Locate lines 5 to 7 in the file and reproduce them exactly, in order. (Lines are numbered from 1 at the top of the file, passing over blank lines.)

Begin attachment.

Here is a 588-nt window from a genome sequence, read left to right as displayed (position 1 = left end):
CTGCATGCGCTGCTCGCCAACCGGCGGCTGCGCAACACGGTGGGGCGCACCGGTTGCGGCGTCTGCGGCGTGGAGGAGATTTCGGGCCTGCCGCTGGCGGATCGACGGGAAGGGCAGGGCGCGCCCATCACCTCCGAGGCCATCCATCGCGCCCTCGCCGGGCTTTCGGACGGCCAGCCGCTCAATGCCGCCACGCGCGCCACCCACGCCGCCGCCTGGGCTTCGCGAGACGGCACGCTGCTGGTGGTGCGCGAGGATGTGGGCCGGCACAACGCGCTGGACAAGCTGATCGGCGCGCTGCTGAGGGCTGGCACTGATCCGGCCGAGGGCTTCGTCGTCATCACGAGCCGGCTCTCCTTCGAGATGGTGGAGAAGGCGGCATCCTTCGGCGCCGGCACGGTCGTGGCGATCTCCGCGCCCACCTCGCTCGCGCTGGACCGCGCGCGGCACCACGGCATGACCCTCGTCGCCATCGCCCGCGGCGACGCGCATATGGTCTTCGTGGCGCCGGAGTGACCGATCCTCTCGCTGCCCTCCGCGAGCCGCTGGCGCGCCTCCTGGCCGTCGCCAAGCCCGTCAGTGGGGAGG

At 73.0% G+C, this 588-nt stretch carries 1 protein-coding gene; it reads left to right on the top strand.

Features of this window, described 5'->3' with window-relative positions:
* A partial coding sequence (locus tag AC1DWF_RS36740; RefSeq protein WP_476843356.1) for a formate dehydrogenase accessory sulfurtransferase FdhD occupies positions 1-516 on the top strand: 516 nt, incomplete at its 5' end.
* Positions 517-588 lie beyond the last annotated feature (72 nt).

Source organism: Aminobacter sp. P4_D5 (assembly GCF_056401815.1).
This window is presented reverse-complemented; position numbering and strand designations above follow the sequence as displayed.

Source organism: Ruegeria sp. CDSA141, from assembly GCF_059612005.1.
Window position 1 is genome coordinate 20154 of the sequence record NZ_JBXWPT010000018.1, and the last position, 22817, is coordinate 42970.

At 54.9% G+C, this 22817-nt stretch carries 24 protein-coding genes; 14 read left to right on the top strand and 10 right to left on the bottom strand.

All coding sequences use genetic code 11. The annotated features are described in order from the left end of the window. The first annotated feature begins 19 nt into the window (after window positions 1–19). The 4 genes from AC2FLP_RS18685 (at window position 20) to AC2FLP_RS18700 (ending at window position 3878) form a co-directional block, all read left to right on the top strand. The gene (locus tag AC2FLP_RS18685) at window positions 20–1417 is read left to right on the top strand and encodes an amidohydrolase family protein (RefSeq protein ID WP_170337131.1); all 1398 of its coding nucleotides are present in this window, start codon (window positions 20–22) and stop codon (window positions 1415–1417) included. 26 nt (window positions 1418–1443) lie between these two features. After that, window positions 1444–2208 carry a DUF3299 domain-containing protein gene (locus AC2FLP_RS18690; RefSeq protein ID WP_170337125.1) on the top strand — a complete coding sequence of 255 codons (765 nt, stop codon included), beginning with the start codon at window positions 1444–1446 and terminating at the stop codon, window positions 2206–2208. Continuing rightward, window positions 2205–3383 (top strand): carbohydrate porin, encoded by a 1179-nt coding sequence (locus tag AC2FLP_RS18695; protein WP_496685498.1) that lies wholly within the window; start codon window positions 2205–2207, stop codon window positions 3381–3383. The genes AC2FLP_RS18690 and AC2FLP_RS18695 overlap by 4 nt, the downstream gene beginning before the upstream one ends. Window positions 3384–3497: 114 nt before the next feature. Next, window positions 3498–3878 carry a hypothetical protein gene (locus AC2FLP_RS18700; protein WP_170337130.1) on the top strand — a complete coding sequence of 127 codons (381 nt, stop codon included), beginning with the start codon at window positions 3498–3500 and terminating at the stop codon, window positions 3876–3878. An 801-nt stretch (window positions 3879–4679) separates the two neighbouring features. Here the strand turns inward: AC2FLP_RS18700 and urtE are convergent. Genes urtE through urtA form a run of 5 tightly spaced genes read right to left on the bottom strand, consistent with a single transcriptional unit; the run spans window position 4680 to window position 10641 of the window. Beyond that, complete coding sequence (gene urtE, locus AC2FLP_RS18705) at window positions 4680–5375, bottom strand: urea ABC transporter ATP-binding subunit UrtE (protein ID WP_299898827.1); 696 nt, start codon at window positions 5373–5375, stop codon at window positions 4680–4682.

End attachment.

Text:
* A partial coding sequence (locus tag AC1DWF_RS36740; RefSeq protein WP_476843356.1) for a formate dehydrogenase accessory sulfurtransferase FdhD occupies positions 1-516 on the top strand: 516 nt, incomplete at its 5' end.
* Positions 517-588 lie beyond the last annotated feature (72 nt).

Source organism: Aminobacter sp. P4_D5 (assembly GCF_056401815.1).